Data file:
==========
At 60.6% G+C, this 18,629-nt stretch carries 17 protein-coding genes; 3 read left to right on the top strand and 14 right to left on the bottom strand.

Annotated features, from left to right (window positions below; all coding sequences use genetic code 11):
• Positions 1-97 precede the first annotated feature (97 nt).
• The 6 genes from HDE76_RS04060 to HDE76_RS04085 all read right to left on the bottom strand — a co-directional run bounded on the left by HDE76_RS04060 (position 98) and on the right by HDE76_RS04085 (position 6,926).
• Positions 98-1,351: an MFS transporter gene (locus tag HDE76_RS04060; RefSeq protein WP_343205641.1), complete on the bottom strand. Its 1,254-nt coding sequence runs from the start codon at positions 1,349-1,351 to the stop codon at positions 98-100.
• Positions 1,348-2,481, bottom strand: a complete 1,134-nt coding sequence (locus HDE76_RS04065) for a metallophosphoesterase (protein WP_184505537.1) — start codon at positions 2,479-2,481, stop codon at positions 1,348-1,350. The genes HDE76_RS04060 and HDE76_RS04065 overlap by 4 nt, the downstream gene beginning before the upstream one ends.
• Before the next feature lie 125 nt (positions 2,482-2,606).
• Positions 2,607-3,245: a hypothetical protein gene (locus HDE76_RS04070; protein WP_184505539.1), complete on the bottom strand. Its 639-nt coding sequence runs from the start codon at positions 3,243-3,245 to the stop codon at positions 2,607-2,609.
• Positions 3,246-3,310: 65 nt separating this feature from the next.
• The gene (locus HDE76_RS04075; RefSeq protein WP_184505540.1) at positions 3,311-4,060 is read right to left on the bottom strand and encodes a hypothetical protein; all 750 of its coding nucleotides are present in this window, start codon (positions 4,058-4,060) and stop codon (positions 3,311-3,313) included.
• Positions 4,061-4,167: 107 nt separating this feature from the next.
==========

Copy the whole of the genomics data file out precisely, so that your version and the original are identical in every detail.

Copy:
At 60.6% G+C, this 18,629-nt stretch carries 17 protein-coding genes; 3 read left to right on the top strand and 14 right to left on the bottom strand.

Annotated features, from left to right (window positions below; all coding sequences use genetic code 11):
• Positions 1-97 precede the first annotated feature (97 nt).
• The 6 genes from HDE76_RS04060 to HDE76_RS04085 all read right to left on the bottom strand — a co-directional run bounded on the left by HDE76_RS04060 (position 98) and on the right by HDE76_RS04085 (position 6,926).
• Positions 98-1,351: an MFS transporter gene (locus tag HDE76_RS04060; RefSeq protein WP_343205641.1), complete on the bottom strand. Its 1,254-nt coding sequence runs from the start codon at positions 1,349-1,351 to the stop codon at positions 98-100.
• Positions 1,348-2,481, bottom strand: a complete 1,134-nt coding sequence (locus HDE76_RS04065) for a metallophosphoesterase (protein WP_184505537.1) — start codon at positions 2,479-2,481, stop codon at positions 1,348-1,350. The genes HDE76_RS04060 and HDE76_RS04065 overlap by 4 nt, the downstream gene beginning before the upstream one ends.
• Before the next feature lie 125 nt (positions 2,482-2,606).
• Positions 2,607-3,245: a hypothetical protein gene (locus HDE76_RS04070; protein WP_184505539.1), complete on the bottom strand. Its 639-nt coding sequence runs from the start codon at positions 3,243-3,245 to the stop codon at positions 2,607-2,609.
• Positions 3,246-3,310: 65 nt separating this feature from the next.
• The gene (locus HDE76_RS04075; RefSeq protein WP_184505540.1) at positions 3,311-4,060 is read right to left on the bottom strand and encodes a hypothetical protein; all 750 of its coding nucleotides are present in this window, start codon (positions 4,058-4,060) and stop codon (positions 3,311-3,313) included.
• Positions 4,061-4,167: 107 nt separating this feature from the next.